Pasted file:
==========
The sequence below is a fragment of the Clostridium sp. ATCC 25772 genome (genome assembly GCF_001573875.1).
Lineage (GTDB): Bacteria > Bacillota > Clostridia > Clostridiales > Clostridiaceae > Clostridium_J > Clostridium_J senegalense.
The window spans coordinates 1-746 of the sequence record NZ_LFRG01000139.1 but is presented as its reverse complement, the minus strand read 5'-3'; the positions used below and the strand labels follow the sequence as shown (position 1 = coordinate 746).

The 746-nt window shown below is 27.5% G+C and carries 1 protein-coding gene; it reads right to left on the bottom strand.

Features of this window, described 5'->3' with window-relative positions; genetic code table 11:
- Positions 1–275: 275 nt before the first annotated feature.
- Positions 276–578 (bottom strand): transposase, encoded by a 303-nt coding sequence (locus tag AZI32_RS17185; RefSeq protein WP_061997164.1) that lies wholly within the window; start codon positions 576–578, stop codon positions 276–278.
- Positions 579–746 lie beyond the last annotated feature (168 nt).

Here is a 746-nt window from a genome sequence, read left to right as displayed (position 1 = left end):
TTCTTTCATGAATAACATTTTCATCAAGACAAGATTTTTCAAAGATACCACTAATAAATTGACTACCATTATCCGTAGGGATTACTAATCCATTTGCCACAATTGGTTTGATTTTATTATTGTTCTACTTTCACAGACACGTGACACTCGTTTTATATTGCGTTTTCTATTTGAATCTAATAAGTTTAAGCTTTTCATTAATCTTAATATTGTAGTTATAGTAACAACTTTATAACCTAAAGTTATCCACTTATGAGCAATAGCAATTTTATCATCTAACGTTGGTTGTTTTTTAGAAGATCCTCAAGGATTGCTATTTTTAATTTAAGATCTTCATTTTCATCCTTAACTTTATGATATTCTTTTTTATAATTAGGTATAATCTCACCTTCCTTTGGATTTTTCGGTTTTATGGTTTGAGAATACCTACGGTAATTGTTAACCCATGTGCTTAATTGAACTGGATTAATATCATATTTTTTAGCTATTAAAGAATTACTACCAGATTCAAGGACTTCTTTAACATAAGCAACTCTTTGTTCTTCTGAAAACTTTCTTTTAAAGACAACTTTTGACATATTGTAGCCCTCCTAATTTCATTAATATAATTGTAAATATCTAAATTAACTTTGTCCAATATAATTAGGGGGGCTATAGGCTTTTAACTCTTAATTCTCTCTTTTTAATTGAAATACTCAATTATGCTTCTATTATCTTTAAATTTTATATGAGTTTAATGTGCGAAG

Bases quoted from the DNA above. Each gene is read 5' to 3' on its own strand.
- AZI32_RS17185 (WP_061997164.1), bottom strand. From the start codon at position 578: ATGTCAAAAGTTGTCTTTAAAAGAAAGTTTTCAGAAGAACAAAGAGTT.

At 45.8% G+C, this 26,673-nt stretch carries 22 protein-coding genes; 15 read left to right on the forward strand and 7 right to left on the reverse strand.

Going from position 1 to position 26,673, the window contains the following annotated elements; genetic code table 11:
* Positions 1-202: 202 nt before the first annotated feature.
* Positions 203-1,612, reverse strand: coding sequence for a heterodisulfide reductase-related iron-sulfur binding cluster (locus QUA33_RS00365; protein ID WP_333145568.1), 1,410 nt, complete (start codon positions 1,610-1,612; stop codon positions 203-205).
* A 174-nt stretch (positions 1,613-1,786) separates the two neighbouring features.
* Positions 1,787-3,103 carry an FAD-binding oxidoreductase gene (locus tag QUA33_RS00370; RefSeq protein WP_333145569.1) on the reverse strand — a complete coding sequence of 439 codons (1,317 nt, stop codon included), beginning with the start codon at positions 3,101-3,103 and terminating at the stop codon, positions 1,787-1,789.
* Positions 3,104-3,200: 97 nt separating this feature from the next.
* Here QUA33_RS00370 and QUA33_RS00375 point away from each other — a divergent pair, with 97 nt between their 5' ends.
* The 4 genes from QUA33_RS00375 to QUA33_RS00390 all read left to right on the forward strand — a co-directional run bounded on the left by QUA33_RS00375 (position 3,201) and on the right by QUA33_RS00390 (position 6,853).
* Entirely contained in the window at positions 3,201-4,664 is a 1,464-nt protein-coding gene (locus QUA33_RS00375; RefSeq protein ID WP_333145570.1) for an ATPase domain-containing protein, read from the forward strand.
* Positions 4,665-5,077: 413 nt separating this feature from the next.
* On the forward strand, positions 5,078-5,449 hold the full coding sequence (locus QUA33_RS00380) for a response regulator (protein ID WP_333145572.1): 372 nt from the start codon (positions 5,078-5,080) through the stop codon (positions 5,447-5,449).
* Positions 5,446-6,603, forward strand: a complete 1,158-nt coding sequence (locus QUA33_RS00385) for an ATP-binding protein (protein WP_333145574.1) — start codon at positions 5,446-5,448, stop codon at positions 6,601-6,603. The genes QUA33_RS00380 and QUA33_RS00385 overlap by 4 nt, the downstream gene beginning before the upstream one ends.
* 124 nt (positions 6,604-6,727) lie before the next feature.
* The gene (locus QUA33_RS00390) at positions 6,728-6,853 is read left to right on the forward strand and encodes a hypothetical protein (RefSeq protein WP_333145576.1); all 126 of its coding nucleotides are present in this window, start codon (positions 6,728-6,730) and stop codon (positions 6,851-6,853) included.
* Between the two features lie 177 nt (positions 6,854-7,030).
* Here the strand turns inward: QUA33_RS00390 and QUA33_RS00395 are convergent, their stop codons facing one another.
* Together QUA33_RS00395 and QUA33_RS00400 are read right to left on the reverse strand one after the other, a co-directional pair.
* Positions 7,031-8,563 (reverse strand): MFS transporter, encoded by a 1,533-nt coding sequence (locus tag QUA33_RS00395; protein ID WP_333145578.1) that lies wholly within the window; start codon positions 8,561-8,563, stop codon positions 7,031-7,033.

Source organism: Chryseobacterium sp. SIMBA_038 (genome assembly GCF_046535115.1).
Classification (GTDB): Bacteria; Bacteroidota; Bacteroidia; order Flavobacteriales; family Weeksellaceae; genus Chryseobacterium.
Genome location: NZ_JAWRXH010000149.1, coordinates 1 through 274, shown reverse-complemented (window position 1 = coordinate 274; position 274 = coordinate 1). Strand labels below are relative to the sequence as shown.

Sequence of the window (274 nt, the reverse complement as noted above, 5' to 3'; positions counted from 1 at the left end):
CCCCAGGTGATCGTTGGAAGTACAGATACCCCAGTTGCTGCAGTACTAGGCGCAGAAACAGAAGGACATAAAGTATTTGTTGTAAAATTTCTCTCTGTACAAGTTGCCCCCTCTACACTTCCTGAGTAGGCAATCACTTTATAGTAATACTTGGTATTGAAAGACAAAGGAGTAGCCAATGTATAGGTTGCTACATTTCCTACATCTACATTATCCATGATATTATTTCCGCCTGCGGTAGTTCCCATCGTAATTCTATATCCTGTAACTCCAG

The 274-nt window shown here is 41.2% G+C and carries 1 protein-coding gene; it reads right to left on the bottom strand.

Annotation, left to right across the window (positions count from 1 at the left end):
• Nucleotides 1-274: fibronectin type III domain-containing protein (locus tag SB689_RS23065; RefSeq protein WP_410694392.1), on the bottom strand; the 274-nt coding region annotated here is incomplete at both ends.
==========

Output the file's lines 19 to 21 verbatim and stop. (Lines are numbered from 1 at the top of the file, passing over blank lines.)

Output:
* Positions 3,104-3,200: 97 nt separating this feature from the next.
* Here QUA33_RS00370 and QUA33_RS00375 point away from each other — a divergent pair, with 97 nt between their 5' ends.
* The 4 genes from QUA33_RS00375 to QUA33_RS00390 all read left to right on the forward strand — a co-directional run bounded on the left by QUA33_RS00375 (position 3,201) and on the right by QUA33_RS00390 (position 6,853).